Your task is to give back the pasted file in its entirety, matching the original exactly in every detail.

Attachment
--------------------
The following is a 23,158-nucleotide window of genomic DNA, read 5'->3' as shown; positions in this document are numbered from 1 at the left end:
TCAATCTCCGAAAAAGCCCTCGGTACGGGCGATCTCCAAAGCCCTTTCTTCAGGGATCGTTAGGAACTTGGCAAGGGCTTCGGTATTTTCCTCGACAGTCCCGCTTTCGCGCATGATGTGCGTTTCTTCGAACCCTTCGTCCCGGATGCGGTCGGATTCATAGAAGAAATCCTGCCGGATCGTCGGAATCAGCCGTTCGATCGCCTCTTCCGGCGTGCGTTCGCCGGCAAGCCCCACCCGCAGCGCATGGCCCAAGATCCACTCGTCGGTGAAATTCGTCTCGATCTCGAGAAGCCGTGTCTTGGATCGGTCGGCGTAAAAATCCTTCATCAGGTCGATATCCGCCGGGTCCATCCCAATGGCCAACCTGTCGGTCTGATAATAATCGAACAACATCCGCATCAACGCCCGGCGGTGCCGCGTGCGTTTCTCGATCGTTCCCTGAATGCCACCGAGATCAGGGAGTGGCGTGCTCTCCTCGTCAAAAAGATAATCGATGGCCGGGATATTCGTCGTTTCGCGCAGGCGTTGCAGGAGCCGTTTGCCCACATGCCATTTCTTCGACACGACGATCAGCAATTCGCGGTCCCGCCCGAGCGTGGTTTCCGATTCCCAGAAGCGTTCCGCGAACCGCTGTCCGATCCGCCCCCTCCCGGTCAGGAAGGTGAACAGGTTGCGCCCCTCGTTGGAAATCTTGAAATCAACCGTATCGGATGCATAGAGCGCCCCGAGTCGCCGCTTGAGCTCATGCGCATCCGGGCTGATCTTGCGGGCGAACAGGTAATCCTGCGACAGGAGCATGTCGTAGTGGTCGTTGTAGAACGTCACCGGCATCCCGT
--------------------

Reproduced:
The following is a 23,158-nucleotide window of genomic DNA, read 5'->3' as shown; positions in this document are numbered from 1 at the left end:
TCAATCTCCGAAAAAGCCCTCGGTACGGGCGATCTCCAAAGCCCTTTCTTCAGGGATCGTTAGGAACTTGGCAAGGGCTTCGGTATTTTCCTCGACAGTCCCGCTTTCGCGCATGATGTGCGTTTCTTCGAACCCTTCGTCCCGGATGCGGTCGGATTCATAGAAGAAATCCTGCCGGATCGTCGGAATCAGCCGTTCGATCGCCTCTTCCGGCGTGCGTTCGCCGGCAAGCCCCACCCGCAGCGCATGGCCCAAGATCCACTCGTCGGTGAAATTCGTCTCGATCTCGAGAAGCCGTGTCTTGGATCGGTCGGCGTAAAAATCCTTCATCAGGTCGATATCCGCCGGGTCCATCCCAATGGCCAACCTGTCGGTCTGATAATAATCGAACAACATCCGCATCAACGCCCGGCGGTGCCGCGTGCGTTTCTCGATCGTTCCCTGAATGCCACCGAGATCAGGGAGTGGCGTGCTCTCCTCGTCAAAAAGATAATCGATGGCCGGGATATTCGTCGTTTCGCGCAGGCGTTGCAGGAGCCGTTTGCCCACATGCCATTTCTTCGACACGACGATCAGCAATTCGCGGTCCCGCCCGAGCGTGGTTTCCGATTCCCAGAAGCGTTCCGCGAACCGCTGTCCGATCCGCCCCCTCCCGGTCAGGAAGGTGAACAGGTTGCGCCCCTCGTTGGAAATCTTGAAATCAACCGTATCGGATGCATAGAGCGCCCCGAGTCGCCGCTTGAGCTCATGCGCATCCGGGCTGATCTTGCGGGCGAACAGGTAATCCTGCGACAGGAGCATGTCGTAGTGGTCGTTGTAGAACGTCACCGGCATCCCGT